Daily Caller: Axelrod 'Attempting to Subtly Intimidate' Gallup
The Daily Caller published two troubling stories by Matthew Boyle yesterday. The first, referring to email evidence, contends that senior Obama reelection campaign adviser David Axelrod has attempted "to subtly intimidate the respected polling firm when its numbers were unfavorable to the president," and that in August, "After Gallup declined to change its polling methodology, Obama’s Department of Justice hit it with an unrelated lawsuit" alleging that it has been overcharging the federal government on various contracts.
The second notes that DOJ has not yet formally served that lawsuit on Gallup, leading an unnamed "senior Gallup official" to theorize that "that Holder’s DOJ may be aware that serving the complaint before November’s election would appear politically charged." I'll note two other "little" things and excerpt relevant reports after the jump.
First, "The publicly available (unfiled) complaint shows the DOJ is relying solely on the allegations" a "whistleblower" made almost three years ago "to back its claims."
Second, the original complainant, Michael Lindley, "just so happens" to have been a former field organizer for the 2008 presidential campaign of Barack Obama in Council Bluffs, Iowa, something Boyle observes was "a fact omitted from the DOJ’s legal filings and from most press accounts."
Two such press accounts were from Pete Yost at the Associated Press and Michael "Spikey" Isikoff at NBC News.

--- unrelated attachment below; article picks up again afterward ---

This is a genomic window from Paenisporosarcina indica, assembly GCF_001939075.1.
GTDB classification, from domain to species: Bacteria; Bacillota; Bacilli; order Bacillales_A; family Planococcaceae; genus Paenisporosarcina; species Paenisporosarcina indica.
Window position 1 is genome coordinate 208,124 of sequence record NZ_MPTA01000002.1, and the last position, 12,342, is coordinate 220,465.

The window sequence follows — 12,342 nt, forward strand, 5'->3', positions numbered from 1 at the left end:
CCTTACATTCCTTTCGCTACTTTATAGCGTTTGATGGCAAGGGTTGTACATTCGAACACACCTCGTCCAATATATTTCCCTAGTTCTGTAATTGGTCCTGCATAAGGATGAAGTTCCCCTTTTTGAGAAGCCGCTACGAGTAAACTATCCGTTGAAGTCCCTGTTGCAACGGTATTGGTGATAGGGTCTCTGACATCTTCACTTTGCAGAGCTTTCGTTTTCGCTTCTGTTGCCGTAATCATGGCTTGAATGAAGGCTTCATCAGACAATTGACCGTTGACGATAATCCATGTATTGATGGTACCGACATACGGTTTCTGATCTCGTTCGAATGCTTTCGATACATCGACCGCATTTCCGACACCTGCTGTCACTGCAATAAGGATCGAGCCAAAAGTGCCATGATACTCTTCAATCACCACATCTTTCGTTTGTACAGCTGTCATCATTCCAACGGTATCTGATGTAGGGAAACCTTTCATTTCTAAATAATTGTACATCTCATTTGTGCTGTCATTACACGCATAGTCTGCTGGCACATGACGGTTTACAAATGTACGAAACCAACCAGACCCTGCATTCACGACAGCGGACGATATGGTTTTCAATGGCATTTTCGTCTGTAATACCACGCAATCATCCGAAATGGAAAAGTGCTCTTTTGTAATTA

First, here's Yost at the AP on August 22:
Government joins false claims suit against Gallup
The Justice Department said Wednesday that it has joined a lawsuit against The Gallup Organization alleging the polling company filed false claims on contracts with the U.S. Mint, the State Department and other government agencies.
A fired Gallup employee who became a whistle-blower, Michael Lindley, alleges in the lawsuit that he discovered shortly after going to work for the polling company that it had engaged in widespread fraud against the government.
Honored as a "Rookie of the Year" at Gallup in 2009, Lindley says he was fired six months later when he told colleagues that if the company didn't report overbilling practices to the government, Lindley would do so himself.
In addition to its polling work, Gallup provides consulting services to government, corporate and other clients around the world.
The Justice Department said it was stepping into the case with respect to Gallup's contracts with the Mint and the State Department.
Second, here's Isikoff at NBC News, also on August 22, appearing to initiate a campaign to impugn Gallup's credibility:
US sues Gallup, alleging pollster overcharged on government contracts
The U.S. Justice Department on Wednesday accused Gallup Organization, the country's most venerable and best-known political polling firm, of bilking the U.S. government on millions of dollars in federal contracts.
In a federal court filing, DOJ lawyers said they will pursue some of the claims first made in a lawsuit filed by a Gallup whistleblower who accused the polling organization of routinely inflating bills on polling services for the U.S. Mint, the U.S. Passport Agency and the Federal Emergency Management Agency.